Finally, Something Mysterious by Doug Cornett is in stores TODAY, and to celebrate the release of this debut middle grade mystery, the author has stopped by with a guest post about finding inspiration for his writing.
That Elusive Inspiration
by Doug Cornett
They say that inspiration can strike you out of nowhere, like a lightning bolt or a truck (but hopefully not as painful). For me, even though I’m a writer and words are the tools of my craft, this almost always comes in the form of some sort of intriguing image. Maybe it’s an old black and white photograph of a mysterious stranger with her face partially obscured. Or maybe it’s an abandoned drive-in movie screen in an overgrown field, glimpsed from the passenger side of a car. Whatever the image is, there is almost always something about it that I can’t explain, and that’s what makes me want to find and tell the story.
This was the case for my debut middle grade mystery novel, Finally, Something Mysterious. The picture that did it for me was from a 2007 issue of Harper’s Magazine. It accompanied the essay “Moby Duck,” by Donovan Hohn, about the wayward paths that 28,000 bath toys had taken since they were spilled into the Pacific by a cargo ship in 1991. The image, a painting, was of a group of beachgoers casually wading in the ocean while hundreds, maybe even thousands, of yellow rubber duckies floated around them. There was something playful about the duckies, their whimsical little bodies bobbing silently on the waves. But there was also something weird about them. Something creepy, foreboding, off. The duckies were…well, mysterious.
A voice inside me wondered, what if, instead of washing up on shore, these duckies suddenly appeared in suburbia? What if they were scattered all over somebody’s backyard? How did they get there? Did someone put them there? Who, and why? The process of writing Finally, Something Mysterious was the process of solving those mysteries for myself.
But what happens when inspiration doesn’t strike? What happens when you wait around all day for it but it leaves you hanging like a bus that never arrives? That’s when you’ve got to cultivate some of it for yourself. For me, that means visiting a few trusty reservoirs of weirdness that I’ve compiled over the years. First, I’m a sucker for ruins. Whether it’s a massive megalithic temple complex dating back 10,000 years, or an abandoned amusement park from the 1970s that’s growing over with weeds, I’m fascinated by vestiges of faded glory. If you’re into the same thing, I’d suggest the Instagram page @abandonedplaces.
For inspiring artwork, I turn to the gorgeously unsettling photographs of Gregory Crewdson, or the sci-fi lyricism in the paintings of Jeremy Geddes. Both artists create images that imply we’re just getting a glimpse of a story already in progress.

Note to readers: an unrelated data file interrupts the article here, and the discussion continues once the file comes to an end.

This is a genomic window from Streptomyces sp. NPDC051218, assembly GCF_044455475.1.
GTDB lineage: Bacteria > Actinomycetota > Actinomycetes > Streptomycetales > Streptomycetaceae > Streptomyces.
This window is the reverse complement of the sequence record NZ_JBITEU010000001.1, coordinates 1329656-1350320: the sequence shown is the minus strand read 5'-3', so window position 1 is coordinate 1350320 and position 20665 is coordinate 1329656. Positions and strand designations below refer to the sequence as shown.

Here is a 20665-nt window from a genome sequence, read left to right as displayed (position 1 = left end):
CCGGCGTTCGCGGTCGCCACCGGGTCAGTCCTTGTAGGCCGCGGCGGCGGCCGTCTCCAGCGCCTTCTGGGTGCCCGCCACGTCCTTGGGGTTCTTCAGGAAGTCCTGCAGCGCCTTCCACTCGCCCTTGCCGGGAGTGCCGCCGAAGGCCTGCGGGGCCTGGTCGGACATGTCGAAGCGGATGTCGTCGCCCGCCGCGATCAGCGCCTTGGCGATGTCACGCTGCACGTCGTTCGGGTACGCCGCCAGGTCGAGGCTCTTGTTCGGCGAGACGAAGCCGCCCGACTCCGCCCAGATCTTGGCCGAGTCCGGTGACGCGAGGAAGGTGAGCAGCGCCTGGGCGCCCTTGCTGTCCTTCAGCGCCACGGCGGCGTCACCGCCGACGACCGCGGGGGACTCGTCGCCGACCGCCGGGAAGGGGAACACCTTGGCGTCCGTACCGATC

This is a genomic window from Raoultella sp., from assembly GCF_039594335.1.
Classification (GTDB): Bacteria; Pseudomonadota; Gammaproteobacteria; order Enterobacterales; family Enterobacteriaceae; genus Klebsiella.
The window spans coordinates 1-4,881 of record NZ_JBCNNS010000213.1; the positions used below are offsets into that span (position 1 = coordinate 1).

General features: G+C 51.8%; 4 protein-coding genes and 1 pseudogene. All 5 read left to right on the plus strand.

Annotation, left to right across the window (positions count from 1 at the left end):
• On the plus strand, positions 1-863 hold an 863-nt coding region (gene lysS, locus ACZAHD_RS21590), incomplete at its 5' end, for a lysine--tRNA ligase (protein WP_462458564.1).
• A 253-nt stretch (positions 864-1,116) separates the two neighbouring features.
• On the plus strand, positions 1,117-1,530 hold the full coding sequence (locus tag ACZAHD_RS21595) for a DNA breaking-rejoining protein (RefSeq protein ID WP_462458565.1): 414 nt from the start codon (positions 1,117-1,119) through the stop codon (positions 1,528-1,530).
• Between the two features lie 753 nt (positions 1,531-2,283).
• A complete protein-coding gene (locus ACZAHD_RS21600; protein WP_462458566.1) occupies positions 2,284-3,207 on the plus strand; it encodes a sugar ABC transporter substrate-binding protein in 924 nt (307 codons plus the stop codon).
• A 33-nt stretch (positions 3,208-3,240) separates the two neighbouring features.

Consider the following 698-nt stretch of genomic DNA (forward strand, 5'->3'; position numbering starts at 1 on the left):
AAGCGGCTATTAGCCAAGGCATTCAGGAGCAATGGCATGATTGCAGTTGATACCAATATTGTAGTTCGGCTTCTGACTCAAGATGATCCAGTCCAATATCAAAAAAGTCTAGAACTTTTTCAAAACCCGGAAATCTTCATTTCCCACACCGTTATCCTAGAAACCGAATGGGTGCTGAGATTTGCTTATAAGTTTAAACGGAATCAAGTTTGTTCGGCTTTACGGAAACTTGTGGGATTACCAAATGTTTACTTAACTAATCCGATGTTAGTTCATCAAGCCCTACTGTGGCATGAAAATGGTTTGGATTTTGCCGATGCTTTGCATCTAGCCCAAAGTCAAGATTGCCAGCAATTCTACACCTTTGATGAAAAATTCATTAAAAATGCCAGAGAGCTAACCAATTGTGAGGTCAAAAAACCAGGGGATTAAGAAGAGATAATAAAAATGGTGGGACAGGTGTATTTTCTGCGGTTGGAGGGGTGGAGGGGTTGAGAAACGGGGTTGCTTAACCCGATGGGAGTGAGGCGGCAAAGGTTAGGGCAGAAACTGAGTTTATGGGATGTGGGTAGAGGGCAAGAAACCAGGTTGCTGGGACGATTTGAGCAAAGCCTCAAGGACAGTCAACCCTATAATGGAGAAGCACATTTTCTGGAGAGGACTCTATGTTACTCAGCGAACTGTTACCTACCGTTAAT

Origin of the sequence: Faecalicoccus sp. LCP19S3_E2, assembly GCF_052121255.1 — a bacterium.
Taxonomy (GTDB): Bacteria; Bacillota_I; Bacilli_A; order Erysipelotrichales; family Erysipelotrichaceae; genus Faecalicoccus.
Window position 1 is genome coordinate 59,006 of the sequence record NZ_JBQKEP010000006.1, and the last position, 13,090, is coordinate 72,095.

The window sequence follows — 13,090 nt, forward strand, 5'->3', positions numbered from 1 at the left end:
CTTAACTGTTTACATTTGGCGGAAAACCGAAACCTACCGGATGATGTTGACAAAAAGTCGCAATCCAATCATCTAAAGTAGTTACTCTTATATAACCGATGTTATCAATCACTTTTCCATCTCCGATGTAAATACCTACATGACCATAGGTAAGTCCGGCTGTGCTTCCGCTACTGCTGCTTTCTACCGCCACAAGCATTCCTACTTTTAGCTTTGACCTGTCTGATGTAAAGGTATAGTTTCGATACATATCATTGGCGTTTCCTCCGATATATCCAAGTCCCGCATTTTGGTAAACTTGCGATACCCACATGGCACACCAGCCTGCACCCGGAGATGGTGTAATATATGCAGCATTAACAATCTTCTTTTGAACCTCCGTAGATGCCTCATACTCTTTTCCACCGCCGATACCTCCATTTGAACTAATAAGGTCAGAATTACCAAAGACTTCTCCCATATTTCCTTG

And then there’s Atlas Obscura. With volumes of features on places that time forgot, ranging from the surreal to the quirky, is there a better compendium of the beautiful eccentricity of our civilization?
The thread that connects each of these sources is the tingling sense of uncertainty they give me. It’s not really about what I’m seeing in the image, but more about what the image hints that I’m missing. It’s that sense of mystery that always brings me back to writing.
So maybe inspiration will spontaneously compel you into sitting down and drafting your magnum opus. Or maybe you’ll have to go searching for it. Like Paul, the main character in Finally, Something Mysterious says about his hometown of Bellwood: “Mundane on the surface, but totally bizarre once you take a closer look.”
I think that’s true about a lot of things. For me, when I need inspiration to strike, I just take a closer look.
When hundreds of rubber duckies suddenly appear on a neighbor s lawn, eleven-year-old Paul Marconi knows that this isn’t going to be another ordinary summer in his small town of Bellwood. He and his two best friends, Shanks and Peephole, are immediately on the case, excited that The One and Onlys finally have a big mystery to solve.
But rubber duckies aren’t the only things making strange appearances in Bellwood. Paul’s parents whisper about a conquistador moving into the abandoned drive-in field, and forest fires threaten just outside of town. Paul and Shanks focus in on the case, but Peephole is distracted by his anxieties over becoming an older brother. The One and Onlys’ investigation takes them deep into the eerie woods surrounding their suburb, through the hungry crowds of the Bellwood Bratwurst Bonanza, and across the backyards of their small town. One thing is clear by the end of this summer: Bellwood, and the One and Onlys, will never be the same.
When he’s not writing or teaching high school English, Doug Cornett enjoys playing ping-pong, solving mysteries, and rooting for the Cleveland Cavaliers. Originally from Hudson, Ohio, Doug now lives with his family in Portland, Oregon. Finally, Something Mysterious is his debut novel.
- Website: www.dougcornettwrites.com
- Twitter: @mrdougcornett
- IG: @dougcornettwrites
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